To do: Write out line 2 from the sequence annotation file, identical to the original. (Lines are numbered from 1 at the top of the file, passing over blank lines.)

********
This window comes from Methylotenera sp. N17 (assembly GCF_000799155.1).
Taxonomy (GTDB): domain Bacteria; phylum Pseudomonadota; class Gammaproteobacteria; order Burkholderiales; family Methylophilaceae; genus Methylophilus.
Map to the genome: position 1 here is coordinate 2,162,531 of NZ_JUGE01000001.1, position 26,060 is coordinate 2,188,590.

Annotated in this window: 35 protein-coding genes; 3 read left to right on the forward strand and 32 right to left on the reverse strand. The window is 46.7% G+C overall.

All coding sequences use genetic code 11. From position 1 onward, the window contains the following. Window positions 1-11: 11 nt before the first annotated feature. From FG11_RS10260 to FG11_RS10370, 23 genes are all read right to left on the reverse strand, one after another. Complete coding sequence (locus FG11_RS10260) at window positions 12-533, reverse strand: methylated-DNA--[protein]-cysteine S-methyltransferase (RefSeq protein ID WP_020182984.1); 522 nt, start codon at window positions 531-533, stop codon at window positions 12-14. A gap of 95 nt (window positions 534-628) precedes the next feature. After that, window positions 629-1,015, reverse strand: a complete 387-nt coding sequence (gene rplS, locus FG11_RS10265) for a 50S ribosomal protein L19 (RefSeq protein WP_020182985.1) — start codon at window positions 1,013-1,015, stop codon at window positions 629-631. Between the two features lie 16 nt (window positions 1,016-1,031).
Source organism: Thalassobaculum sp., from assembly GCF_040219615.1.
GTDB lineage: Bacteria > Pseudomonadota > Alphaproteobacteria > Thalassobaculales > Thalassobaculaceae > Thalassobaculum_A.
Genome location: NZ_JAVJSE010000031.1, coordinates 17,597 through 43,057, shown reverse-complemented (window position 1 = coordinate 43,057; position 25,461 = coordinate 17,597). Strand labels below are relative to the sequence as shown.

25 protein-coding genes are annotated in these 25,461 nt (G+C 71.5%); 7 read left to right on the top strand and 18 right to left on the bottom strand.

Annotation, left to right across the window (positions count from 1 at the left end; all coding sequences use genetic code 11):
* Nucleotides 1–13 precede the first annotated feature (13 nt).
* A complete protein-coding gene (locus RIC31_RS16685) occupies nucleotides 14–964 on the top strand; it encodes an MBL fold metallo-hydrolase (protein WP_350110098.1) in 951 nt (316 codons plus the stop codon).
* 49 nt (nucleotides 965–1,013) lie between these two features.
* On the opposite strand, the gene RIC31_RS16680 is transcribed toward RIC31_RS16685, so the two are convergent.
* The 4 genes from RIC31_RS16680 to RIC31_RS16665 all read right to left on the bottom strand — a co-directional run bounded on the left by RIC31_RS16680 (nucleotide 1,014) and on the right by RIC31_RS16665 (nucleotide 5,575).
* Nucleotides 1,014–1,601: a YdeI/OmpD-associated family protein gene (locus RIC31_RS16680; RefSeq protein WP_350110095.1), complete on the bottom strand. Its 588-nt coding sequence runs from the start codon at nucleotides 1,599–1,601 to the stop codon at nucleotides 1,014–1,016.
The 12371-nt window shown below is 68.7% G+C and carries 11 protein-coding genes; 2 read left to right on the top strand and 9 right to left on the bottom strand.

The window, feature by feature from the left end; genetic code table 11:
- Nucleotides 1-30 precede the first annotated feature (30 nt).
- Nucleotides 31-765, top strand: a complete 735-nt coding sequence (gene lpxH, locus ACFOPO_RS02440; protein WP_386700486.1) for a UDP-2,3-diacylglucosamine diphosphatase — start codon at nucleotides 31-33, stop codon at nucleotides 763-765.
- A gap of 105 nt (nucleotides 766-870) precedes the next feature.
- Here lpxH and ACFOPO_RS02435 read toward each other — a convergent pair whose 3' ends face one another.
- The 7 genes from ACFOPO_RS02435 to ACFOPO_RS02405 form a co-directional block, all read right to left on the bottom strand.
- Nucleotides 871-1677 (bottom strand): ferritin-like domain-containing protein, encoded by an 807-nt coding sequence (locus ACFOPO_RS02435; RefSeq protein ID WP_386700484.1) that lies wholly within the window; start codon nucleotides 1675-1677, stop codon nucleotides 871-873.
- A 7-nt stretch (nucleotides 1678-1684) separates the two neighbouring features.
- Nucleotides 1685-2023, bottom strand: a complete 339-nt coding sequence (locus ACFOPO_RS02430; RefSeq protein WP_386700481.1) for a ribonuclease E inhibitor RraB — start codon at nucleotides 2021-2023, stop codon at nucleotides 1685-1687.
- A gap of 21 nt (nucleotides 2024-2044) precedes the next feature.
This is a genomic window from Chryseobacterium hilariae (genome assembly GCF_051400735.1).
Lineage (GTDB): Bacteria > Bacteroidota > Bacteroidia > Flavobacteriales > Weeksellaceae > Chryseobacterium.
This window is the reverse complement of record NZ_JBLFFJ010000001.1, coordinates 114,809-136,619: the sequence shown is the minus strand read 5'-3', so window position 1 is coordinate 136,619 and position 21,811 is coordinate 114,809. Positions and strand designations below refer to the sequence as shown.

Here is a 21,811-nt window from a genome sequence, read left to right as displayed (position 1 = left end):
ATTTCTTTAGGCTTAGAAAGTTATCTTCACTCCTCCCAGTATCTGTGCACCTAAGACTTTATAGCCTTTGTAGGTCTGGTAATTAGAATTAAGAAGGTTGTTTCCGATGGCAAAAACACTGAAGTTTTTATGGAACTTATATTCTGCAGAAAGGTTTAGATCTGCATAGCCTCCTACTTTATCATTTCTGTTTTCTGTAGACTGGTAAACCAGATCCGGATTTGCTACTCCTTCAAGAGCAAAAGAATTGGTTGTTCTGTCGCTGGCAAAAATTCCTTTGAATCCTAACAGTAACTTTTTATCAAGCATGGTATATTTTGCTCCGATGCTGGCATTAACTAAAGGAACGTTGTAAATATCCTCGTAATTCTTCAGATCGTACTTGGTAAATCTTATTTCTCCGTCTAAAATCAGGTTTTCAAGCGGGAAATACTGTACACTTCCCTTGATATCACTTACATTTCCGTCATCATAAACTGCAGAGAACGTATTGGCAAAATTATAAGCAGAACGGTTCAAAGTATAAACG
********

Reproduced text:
Taxonomy (GTDB): domain Bacteria; phylum Pseudomonadota; class Gammaproteobacteria; order Burkholderiales; family Methylophilaceae; genus Methylophilus.